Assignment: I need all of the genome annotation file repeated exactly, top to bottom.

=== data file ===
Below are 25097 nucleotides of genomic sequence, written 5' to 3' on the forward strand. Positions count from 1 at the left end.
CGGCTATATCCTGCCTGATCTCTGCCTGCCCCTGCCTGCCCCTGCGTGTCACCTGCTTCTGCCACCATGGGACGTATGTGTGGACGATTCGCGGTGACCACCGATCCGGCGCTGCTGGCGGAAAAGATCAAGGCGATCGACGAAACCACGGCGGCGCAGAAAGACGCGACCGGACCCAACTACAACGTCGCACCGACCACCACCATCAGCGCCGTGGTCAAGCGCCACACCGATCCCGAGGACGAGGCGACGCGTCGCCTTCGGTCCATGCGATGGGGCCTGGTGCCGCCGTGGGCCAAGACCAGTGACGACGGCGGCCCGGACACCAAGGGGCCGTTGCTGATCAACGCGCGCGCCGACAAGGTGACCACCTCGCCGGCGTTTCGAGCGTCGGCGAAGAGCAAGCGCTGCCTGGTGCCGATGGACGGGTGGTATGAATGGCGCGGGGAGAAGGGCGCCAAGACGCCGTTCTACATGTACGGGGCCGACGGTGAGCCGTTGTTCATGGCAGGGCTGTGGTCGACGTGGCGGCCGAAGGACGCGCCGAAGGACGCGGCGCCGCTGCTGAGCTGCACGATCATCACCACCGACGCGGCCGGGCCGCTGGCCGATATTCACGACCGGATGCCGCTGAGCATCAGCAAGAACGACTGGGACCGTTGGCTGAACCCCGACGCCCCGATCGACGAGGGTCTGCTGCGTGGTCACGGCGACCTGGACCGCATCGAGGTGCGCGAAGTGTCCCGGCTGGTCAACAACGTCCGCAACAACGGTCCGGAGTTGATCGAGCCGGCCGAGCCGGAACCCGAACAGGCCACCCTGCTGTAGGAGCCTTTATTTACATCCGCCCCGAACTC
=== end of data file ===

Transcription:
Below are 25097 nucleotides of genomic sequence, written 5' to 3' on the forward strand. Positions count from 1 at the left end.
CGGCTATATCCTGCCTGATCTCTGCCTGCCCCTGCCTGCCCCTGCGTGTCACCTGCTTCTGCCACCATGGGACGTATGTGTGGACGATTCGCGGTGACCACCGATCCGGCGCTGCTGGCGGAAAAGATCAAGGCGATCGACGAAACCACGGCGGCGCAGAAAGACGCGACCGGACCCAACTACAACGTCGCACCGACCACCACCATCAGCGCCGTGGTCAAGCGCCACACCGATCCCGAGGACGAGGCGACGCGTCGCCTTCGGTCCATGCGATGGGGCCTGGTGCCGCCGTGGGCCAAGACCAGTGACGACGGCGGCCCGGACACCAAGGGGCCGTTGCTGATCAACGCGCGCGCCGACAAGGTGACCACCTCGCCGGCGTTTCGAGCGTCGGCGAAGAGCAAGCGCTGCCTGGTGCCGATGGACGGGTGGTATGAATGGCGCGGGGAGAAGGGCGCCAAGACGCCGTTCTACATGTACGGGGCCGACGGTGAGCCGTTGTTCATGGCAGGGCTGTGGTCGACGTGGCGGCCGAAGGACGCGCCGAAGGACGCGGCGCCGCTGCTGAGCTGCACGATCATCACCACCGACGCGGCCGGGCCGCTGGCCGATATTCACGACCGGATGCCGCTGAGCATCAGCAAGAACGACTGGGACCGTTGGCTGAACCCCGACGCCCCGATCGACGAGGGTCTGCTGCGTGGTCACGGCGACCTGGACCGCATCGAGGTGCGCGAAGTGTCCCGGCTGGTCAACAACGTCCGCAACAACGGTCCGGAGTTGATCGAGCCGGCCGAGCCGGAACCCGAACAGGCCACCCTGCTGTAGGAGCCTTTATTTACATCCGCCCCGAACTC